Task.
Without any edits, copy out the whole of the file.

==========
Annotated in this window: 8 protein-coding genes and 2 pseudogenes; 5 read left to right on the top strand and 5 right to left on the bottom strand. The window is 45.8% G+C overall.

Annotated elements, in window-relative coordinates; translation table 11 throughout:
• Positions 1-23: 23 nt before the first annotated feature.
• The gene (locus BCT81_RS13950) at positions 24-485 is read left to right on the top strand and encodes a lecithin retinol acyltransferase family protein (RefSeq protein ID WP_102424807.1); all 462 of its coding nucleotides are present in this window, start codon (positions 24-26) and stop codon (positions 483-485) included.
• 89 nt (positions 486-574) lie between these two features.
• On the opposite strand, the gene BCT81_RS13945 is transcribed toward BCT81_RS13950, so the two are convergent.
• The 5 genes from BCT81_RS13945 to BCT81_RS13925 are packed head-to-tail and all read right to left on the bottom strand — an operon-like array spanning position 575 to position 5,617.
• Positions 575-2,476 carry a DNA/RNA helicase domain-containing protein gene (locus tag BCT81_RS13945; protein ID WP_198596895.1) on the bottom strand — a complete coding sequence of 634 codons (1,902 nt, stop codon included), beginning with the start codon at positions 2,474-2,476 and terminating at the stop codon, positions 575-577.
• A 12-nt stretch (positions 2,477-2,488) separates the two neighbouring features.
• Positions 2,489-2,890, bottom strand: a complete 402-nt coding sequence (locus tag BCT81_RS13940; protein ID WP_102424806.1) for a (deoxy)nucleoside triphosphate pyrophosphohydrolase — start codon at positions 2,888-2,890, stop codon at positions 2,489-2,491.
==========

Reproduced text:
Annotated in this window: 8 protein-coding genes and 2 pseudogenes; 5 read left to right on the top strand and 5 right to left on the bottom strand. The window is 45.8% G+C overall.

Annotated elements, in window-relative coordinates; translation table 11 throughout:
• Positions 1-23: 23 nt before the first annotated feature.
• The gene (locus BCT81_RS13950) at positions 24-485 is read left to right on the top strand and encodes a lecithin retinol acyltransferase family protein (RefSeq protein ID WP_102424807.1); all 462 of its coding nucleotides are present in this window, start codon (positions 24-26) and stop codon (positions 483-485) included.
• 89 nt (positions 486-574) lie between these two features.
• On the opposite strand, the gene BCT81_RS13945 is transcribed toward BCT81_RS13950, so the two are convergent.
• The 5 genes from BCT81_RS13945 to BCT81_RS13925 are packed head-to-tail and all read right to left on the bottom strand — an operon-like array spanning position 575 to position 5,617.
• Positions 575-2,476 carry a DNA/RNA helicase domain-containing protein gene (locus tag BCT81_RS13945; protein ID WP_198596895.1) on the bottom strand — a complete coding sequence of 634 codons (1,902 nt, stop codon included), beginning with the start codon at positions 2,474-2,476 and terminating at the stop codon, positions 575-577.
• A 12-nt stretch (positions 2,477-2,488) separates the two neighbouring features.
• Positions 2,489-2,890, bottom strand: a complete 402-nt coding sequence (locus tag BCT81_RS13940; protein ID WP_102424806.1) for a (deoxy)nucleoside triphosphate pyrophosphohydrolase — start codon at positions 2,888-2,890, stop codon at positions 2,489-2,491.